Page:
Bangladesh defends rejection of foreign aid for collapse

Andrew North reports on the "angry surge running through Bangladesh"

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Bangladesh has defended its decision to turn down foreign help following Wednesday's collapse of a building near Dhaka that killed at least 382 people.

Home Minister Muhiuddin Khan Alamgir told the BBC authorities were confident they could deal with the crisis and emergency services did "a good job".

Hundreds are thought to be trapped but hope of finding more alive is fading.

Most victims are thought to be garment factory workers. The building's owner has been arrested.

Mohammed Sohel Rana is one of eight people detained, along with at least two garment factory owners.

Analysis

It's unusual for countries to decline help when disaster strikes - whether they are rich or poor.

Hundreds of rescuers converged on Haiti after the 2010 earthquake, for example. They performed similar work to that needed in Bangladesh.

Japan, a far richer country, also accepted substantial help following its earthquake and tsunami in 2011.

Bangladesh's Home Minister Muhiuddin Khan Alamgir said no help was needed because the local emergency services were well equipped.

This would appear to have been contradicted by the sometimes poorly-equipped volunteers scrabbling through the rubble and the apparent starting of a fire by people trying to cut their way through the building.

A senior diplomat with the UN's International Search and Rescue Advisory Group said an offer of help was made to Bangladesh very early on "because the lifesaving window of opportunity is in the first few days".

But, according to the diplomat, the Bangladesh government said it would manage the situation through domestic means.

They face allegations of negligence, illegal construction and persuading workers to enter the building in Savar - a day after visible cracks appeared.

Separately two companies whose suppliers were based in the building, Britain's Primark and Canada's Loblaw, said on Monday they would pay compensation and offer emergency food aid to victims who worked for their suppliers.

'Proud'

Mr Alamgir said that the Bangladeshi authorities "were confident we could manage it ourselves" in the rescue operation and had "enough people" involved in the rescue operation.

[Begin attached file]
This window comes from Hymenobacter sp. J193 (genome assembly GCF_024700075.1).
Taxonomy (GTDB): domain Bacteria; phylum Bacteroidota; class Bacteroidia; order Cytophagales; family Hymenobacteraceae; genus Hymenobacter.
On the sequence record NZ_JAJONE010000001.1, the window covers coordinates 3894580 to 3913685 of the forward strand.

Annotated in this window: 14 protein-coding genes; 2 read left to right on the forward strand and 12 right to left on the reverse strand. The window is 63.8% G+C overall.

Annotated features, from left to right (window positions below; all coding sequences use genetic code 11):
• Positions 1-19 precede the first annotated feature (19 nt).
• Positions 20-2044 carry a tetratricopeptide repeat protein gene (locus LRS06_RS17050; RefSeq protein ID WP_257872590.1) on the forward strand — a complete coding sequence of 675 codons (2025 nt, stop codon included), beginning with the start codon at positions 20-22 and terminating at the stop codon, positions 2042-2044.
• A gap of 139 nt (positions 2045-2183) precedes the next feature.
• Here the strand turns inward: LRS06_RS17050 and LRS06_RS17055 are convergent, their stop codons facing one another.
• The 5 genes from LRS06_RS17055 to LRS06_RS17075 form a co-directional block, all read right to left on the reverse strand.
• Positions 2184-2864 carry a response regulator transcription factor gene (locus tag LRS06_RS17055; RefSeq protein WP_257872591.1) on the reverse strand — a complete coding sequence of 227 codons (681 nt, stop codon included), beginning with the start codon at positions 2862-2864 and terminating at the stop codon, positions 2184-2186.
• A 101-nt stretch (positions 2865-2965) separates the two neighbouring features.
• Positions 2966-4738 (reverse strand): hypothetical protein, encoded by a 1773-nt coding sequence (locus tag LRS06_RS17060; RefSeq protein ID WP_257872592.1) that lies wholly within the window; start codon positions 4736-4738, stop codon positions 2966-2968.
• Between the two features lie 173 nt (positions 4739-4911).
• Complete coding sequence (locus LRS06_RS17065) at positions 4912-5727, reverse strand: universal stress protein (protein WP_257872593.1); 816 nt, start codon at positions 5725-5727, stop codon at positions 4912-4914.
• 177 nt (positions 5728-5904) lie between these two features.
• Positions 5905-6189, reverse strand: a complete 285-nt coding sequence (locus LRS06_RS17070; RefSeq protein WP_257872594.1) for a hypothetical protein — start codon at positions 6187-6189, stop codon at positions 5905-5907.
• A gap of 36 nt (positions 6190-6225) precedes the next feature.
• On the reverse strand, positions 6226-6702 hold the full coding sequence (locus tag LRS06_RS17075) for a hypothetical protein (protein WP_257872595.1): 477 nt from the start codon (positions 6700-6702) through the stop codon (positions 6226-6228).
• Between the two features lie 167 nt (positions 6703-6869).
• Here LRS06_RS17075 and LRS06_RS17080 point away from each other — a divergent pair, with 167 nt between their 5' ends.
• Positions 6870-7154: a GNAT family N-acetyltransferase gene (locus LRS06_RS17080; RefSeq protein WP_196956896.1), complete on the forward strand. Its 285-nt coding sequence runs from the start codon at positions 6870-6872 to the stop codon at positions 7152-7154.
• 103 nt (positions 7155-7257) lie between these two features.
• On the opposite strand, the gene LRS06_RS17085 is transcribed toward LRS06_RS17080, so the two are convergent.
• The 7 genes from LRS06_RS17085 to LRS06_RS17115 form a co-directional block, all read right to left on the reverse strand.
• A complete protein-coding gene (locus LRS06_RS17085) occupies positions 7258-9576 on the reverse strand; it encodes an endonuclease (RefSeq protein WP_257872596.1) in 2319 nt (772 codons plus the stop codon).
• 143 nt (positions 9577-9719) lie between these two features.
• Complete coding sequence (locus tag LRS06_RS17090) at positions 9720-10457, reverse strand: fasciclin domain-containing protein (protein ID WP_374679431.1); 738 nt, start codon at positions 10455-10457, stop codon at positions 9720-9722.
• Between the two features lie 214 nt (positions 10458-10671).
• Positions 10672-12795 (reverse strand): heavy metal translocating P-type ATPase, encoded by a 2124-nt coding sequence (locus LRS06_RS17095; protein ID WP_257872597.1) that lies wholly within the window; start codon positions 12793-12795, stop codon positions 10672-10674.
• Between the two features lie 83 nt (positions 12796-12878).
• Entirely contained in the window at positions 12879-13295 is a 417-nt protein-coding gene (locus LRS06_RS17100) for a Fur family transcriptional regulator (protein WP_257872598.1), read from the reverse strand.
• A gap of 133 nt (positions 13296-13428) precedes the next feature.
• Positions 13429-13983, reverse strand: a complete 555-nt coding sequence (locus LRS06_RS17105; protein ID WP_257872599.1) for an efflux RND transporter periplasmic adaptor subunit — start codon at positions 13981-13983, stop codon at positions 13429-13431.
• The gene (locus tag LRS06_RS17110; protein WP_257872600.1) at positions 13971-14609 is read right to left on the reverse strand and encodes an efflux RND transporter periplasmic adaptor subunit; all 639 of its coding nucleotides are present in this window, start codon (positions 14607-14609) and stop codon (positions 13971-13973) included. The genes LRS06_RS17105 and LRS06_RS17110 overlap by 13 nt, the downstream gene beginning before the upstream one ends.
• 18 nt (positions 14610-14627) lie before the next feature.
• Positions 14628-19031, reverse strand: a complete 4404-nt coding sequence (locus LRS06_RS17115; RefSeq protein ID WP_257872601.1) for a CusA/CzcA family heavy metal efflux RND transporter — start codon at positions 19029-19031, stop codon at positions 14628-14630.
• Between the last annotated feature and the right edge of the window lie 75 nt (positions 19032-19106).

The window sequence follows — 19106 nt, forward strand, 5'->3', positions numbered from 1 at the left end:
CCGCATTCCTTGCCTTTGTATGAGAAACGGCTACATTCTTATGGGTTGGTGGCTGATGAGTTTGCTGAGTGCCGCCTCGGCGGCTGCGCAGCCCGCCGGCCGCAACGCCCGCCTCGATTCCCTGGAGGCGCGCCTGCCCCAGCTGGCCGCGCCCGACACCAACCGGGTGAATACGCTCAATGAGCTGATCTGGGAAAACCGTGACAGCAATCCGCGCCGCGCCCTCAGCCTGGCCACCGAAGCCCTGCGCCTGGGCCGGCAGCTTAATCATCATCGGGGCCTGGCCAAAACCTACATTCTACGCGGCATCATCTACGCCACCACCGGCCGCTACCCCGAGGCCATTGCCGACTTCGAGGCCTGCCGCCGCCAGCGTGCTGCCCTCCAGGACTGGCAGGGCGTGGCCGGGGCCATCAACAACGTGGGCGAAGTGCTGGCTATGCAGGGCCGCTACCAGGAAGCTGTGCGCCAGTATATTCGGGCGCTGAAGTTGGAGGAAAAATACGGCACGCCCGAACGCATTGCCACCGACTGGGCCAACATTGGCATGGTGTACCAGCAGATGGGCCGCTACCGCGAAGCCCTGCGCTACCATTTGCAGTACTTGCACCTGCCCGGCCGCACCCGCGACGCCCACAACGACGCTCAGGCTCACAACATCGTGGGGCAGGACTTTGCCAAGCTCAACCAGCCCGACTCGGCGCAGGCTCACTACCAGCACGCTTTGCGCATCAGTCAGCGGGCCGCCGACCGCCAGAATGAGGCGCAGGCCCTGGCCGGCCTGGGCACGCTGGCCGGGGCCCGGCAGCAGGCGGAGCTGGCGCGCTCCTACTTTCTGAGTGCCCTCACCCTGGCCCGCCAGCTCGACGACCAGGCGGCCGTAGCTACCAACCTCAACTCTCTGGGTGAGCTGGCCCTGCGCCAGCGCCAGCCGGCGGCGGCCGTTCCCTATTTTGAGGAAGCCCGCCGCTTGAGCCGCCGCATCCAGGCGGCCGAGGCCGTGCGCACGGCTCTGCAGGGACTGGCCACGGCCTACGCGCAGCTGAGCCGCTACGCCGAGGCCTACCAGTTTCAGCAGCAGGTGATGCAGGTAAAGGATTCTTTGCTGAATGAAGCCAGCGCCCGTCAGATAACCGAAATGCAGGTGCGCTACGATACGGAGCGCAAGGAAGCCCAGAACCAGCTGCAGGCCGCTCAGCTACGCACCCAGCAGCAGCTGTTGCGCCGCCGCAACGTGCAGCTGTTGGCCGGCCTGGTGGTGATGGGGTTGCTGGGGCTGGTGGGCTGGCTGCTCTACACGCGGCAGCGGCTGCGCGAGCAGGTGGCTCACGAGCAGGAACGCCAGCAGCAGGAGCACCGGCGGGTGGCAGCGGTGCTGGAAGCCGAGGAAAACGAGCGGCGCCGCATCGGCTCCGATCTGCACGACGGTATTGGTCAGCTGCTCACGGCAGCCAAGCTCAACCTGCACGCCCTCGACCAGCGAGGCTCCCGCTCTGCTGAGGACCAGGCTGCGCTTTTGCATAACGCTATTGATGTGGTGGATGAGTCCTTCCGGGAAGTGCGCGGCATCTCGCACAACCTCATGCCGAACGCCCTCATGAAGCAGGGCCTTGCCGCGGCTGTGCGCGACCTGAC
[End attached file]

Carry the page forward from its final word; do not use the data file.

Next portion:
He pointed out that nearly 2,430 of at least 3,000 people who had been in the building survived.

The minister said this figure was "better than the average international effort in such cases".

"We did a good job and I am proud of my people - the firemen, the military, the police, the local volunteers who all came in to help."

Bangladesh's economy

  • A total population of some 150.4 million, 88% under the age of 55.
  • GDP in 2012 was around $110bn - the ready-made garment (RMG) industry makes up 80% of all exports, totalling more than $15bn in 2012-13 financial year.
  • About four million people are directly employed in the RMG industry, most of them women, earning an average monthly salary of roughly $40.

Mr Alamgir added that foreign countries had not provided a list of specialist equipment Bangladesh had asked for.

Both the UK government and the United Nations have said they had teams of experts ready to head out to Bangladesh, but their offer of help was turned down.

'No-one seen alive'

Anger at the building's collapse has triggered days of violent protests in Dhaka demanding those responsible be punished and for an improvement in factory conditions.

Garment industry workers across the country were given the weekend off, in the hope that the anger would fade.

But on Monday, thousands of workers walked out of factories in the Ashulia and Gazipur industrial districts shortly after they opened, and staged a protest march, reportedly setting fire to an ambulance.

Bangladesh has one of the largest garment industries in the world, providing cheap clothing for major Western retailers that benefit from its widespread low-cost labour.

But the industry has been widely criticised for its low pay and limited rights given to workers and for the often dangerous working conditions in garment factories.

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